A group of Santa Cruz County Greenway activists performed a rail corridor cleanup just East of the San Lorenzo River Trestle where construction is underway on the first section of the Rail Trail. The effort resulted in the collection of 412 pounds of trash, including litter, used needles, cigarette butts, broken bottles and discarded clothing and bedding.
“Where will the Rail Trail go next? Literally, where?” asks Buzz Anderson, a long time Greenway enthusiast, who believes the trail should move forward and the rail part should be scrapped. He points out the lack of space in this segment, officially known as Segment 9.
The much touted Rail Trail groundbreaking widens the existing pedestrian gangway on the San Lorenzo Trestle from 3ft to 10ft, but once across the river, bikes and pedestrians will still have to navigate up a narrow ramp and will be funneled on to a 4ft sidewalk along busy East Cliff Dr before reaching the Seabright Brewery, Betty Burgers, Pacific Edge Climbing Gym and other Seabright destinations.
The narrow bike lane, which continues across the Santa Cruz Harbor, has seen numerous accidents in the recent past and a fatality in 2018. Nothing has been done to improve bike safety along this dangerous section since the passage of Measure D in 2016.
“Right now the plans make the trail run next to the rail instead of replacing the rail with a trail as Monterey, New York and thousands of other communities across the country have done,” said Anderson. “That adds time, money and endangers lives,” he added.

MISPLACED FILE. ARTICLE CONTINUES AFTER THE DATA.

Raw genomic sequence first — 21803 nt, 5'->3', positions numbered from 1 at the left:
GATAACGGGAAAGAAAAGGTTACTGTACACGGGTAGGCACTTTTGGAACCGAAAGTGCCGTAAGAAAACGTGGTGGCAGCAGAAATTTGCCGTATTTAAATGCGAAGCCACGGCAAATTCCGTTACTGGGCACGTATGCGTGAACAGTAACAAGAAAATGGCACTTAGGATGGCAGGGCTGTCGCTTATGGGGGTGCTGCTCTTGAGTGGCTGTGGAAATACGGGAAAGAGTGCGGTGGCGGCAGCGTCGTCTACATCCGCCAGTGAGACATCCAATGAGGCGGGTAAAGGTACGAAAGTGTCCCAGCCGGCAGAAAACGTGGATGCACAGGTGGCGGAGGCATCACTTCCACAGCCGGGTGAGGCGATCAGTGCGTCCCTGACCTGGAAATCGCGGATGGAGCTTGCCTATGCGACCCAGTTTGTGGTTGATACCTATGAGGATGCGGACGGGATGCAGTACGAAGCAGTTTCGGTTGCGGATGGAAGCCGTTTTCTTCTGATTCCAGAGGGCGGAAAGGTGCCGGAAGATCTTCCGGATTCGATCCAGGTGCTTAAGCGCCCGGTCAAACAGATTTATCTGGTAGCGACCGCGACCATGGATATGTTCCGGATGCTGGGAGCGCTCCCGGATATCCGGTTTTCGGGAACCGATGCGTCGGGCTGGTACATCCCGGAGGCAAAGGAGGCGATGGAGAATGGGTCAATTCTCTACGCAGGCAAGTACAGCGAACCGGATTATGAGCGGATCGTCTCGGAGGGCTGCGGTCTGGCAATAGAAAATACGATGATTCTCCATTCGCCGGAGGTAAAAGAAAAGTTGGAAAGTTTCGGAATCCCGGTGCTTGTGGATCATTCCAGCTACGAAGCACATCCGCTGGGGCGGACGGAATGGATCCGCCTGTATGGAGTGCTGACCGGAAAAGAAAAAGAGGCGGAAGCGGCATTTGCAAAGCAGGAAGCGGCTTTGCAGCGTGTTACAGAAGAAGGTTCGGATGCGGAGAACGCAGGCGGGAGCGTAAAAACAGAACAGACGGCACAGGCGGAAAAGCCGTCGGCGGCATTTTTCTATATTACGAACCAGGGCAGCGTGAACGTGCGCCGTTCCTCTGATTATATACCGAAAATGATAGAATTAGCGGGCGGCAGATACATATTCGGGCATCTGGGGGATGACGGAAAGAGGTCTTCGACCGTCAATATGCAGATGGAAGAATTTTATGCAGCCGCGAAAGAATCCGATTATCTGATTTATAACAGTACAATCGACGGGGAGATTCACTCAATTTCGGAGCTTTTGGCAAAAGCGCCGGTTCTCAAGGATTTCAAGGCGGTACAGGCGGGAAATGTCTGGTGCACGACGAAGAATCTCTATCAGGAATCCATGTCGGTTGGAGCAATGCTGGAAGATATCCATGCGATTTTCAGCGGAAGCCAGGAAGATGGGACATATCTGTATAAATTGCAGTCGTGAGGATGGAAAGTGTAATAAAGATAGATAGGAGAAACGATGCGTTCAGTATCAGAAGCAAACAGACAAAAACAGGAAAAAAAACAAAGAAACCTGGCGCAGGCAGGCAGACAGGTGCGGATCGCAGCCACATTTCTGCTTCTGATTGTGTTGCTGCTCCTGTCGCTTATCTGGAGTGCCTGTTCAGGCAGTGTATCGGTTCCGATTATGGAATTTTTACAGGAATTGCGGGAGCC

The current Rail Trail plan has no solution for both Rail and Trail to continue under East Cliff Dr. “If you did want to build a trail there (and keep the rail), you’d need to remove the trees, excavate the hillside, and build about an 11ft retaining wall,” says commercial real-estate appraiser Ryan Whitelaw.
Solving this same problem on Segment 7B, the Rail Trail stretch behind Neary Lagoon, has already produced plans for a nearly 30 ft. retaining wall and the removal of trees that are valuable monarch butterfly habitat. The local Sierra Club has challenged these plans because of the tree removal.
Nadene Thorne, a Greenway enthusiast for the past two years added, “I’d like to see the RTC go forward with building the Rail-Trail in this location (at Seabright). Massive concrete retaining walls and major excavation work would have to be done to keep the trail to the side of the existing tracks here. I personally would like to know what that is going to cost. It’s definitely a factor when you compare the current plan to the alternatives.”
“Bank the rail, build the trail,” said Manu Koenig, Executive Director of Santa Cruz County Greenway. “It’s time for the County to figure out the details of rail banking and move forward. For now, Greenway will try to keep the corridor clean and continue to encourage the RTC to act in the best interests of the people.”
Santa Cruz County Greenway is a 501(c) 4 non-profit advocacy organization whose mission is “to create a spectacular Greenway as the backbone of an active transportation and transit network.”
For more info: https://sccgreenway.org